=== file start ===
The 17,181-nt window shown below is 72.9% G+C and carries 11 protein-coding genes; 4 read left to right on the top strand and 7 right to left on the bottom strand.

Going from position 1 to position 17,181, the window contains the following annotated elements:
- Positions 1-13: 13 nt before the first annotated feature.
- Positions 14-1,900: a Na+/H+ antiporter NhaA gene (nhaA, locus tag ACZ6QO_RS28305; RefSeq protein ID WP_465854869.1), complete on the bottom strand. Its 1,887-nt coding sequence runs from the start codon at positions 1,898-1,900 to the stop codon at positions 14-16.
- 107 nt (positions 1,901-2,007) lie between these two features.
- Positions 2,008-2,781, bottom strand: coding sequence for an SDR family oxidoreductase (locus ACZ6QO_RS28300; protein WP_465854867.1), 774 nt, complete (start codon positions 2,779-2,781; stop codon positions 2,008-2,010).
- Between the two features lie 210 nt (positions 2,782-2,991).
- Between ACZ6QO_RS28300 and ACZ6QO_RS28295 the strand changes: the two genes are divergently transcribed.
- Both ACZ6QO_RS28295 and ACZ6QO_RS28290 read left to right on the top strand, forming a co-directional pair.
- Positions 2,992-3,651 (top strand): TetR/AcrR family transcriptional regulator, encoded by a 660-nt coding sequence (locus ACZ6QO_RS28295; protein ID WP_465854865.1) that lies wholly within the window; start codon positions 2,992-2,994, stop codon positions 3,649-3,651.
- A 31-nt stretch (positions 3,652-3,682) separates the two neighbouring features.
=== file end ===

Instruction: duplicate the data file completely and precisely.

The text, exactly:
The 17,181-nt window shown below is 72.9% G+C and carries 11 protein-coding genes; 4 read left to right on the top strand and 7 right to left on the bottom strand.

Going from position 1 to position 17,181, the window contains the following annotated elements:
- Positions 1-13: 13 nt before the first annotated feature.
- Positions 14-1,900: a Na+/H+ antiporter NhaA gene (nhaA, locus tag ACZ6QO_RS28305; RefSeq protein ID WP_465854869.1), complete on the bottom strand. Its 1,887-nt coding sequence runs from the start codon at positions 1,898-1,900 to the stop codon at positions 14-16.
- 107 nt (positions 1,901-2,007) lie between these two features.
- Positions 2,008-2,781, bottom strand: coding sequence for an SDR family oxidoreductase (locus ACZ6QO_RS28300; protein WP_465854867.1), 774 nt, complete (start codon positions 2,779-2,781; stop codon positions 2,008-2,010).
- Between the two features lie 210 nt (positions 2,782-2,991).
- Between ACZ6QO_RS28300 and ACZ6QO_RS28295 the strand changes: the two genes are divergently transcribed.
- Both ACZ6QO_RS28295 and ACZ6QO_RS28290 read left to right on the top strand, forming a co-directional pair.
- Positions 2,992-3,651 (top strand): TetR/AcrR family transcriptional regulator, encoded by a 660-nt coding sequence (locus ACZ6QO_RS28295; protein ID WP_465854865.1) that lies wholly within the window; start codon positions 2,992-2,994, stop codon positions 3,649-3,651.
- A 31-nt stretch (positions 3,652-3,682) separates the two neighbouring features.